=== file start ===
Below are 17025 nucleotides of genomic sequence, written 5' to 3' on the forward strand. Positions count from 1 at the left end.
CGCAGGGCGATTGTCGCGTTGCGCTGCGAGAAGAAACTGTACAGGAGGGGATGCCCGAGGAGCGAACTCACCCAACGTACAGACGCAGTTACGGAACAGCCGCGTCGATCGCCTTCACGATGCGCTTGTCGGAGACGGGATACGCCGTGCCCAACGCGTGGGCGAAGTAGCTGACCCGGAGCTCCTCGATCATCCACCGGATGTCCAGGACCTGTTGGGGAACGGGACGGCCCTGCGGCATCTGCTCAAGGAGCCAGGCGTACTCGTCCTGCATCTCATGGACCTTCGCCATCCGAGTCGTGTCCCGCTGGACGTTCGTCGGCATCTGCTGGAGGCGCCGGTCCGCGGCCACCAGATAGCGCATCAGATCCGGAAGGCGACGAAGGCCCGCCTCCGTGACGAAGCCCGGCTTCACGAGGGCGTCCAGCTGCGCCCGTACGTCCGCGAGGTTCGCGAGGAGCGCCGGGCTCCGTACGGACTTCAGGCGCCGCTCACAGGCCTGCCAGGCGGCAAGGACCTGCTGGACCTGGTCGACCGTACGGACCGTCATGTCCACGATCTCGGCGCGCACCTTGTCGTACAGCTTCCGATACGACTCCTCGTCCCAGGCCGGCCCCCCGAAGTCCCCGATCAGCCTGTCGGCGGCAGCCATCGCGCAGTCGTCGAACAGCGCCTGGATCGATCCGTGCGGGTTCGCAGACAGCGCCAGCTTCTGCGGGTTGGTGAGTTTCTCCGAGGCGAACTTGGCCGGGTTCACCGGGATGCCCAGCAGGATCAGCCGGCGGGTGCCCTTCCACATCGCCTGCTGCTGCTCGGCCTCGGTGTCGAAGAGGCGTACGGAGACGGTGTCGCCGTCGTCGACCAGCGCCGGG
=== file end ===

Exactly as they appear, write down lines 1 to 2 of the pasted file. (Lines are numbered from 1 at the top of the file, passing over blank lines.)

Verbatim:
Below are 17025 nucleotides of genomic sequence, written 5' to 3' on the forward strand. Positions count from 1 at the left end.
CGCAGGGCGATTGTCGCGTTGCGCTGCGAGAAGAAACTGTACAGGAGGGGATGCCCGAGGAGCGAACTCACCCAACGTACAGACGCAGTTACGGAACAGCCGCGTCGATCGCCTTCACGATGCGCTTGTCGGAGACGGGATACGCCGTGCCCAACGCGTGGGCGAAGTAGCTGACCCGGAGCTCCTCGATCATCCACCGGATGTCCAGGACCTGTTGGGGAACGGGACGGCCCTGCGGCATCTGCTCAAGGAGCCAGGCGTACTCGTCCTGCATCTCATGGACCTTCGCCATCCGAGTCGTGTCCCGCTGGACGTTCGTCGGCATCTGCTGGAGGCGCCGGTCCGCGGCCACCAGATAGCGCATCAGATCCGGAAGGCGACGAAGGCCCGCCTCCGTGACGAAGCCCGGCTTCACGAGGGCGTCCAGCTGCGCCCGTACGTCCGCGAGGTTCGCGAGGAGCGCCGGGCTCCGTACGGACTTCAGGCGCCGCTCACAGGCCTGCCAGGCGGCAAGGACCTGCTGGACCTGGTCGACCGTACGGACCGTCATGTCCACGATCTCGGCGCGCACCTTGTCGTACAGCTTCCGATACGACTCCTCGTCCCAGGCCGGCCCCCCGAAGTCCCCGATCAGCCTGTCGGCGGCAGCCATCGCGCAGTCGTCGAACAGCGCCTGGATCGATCCGTGCGGGTTCGCAGACAGCGCCAGCTTCTGCGGGTTGGTGAGTTTCTCCGAGGCGAACTTGGCCGGGTTCACCGGGATGCCCAGCAGGATCAGCCGGCGGGTGCCCTTCCACATCGCCTGCTGCTGCTCGGCCTCGGTGTCGAAGAGGCGTACGGAGACGGTGTCGCCGTCGTCGACCAGCGCCGGG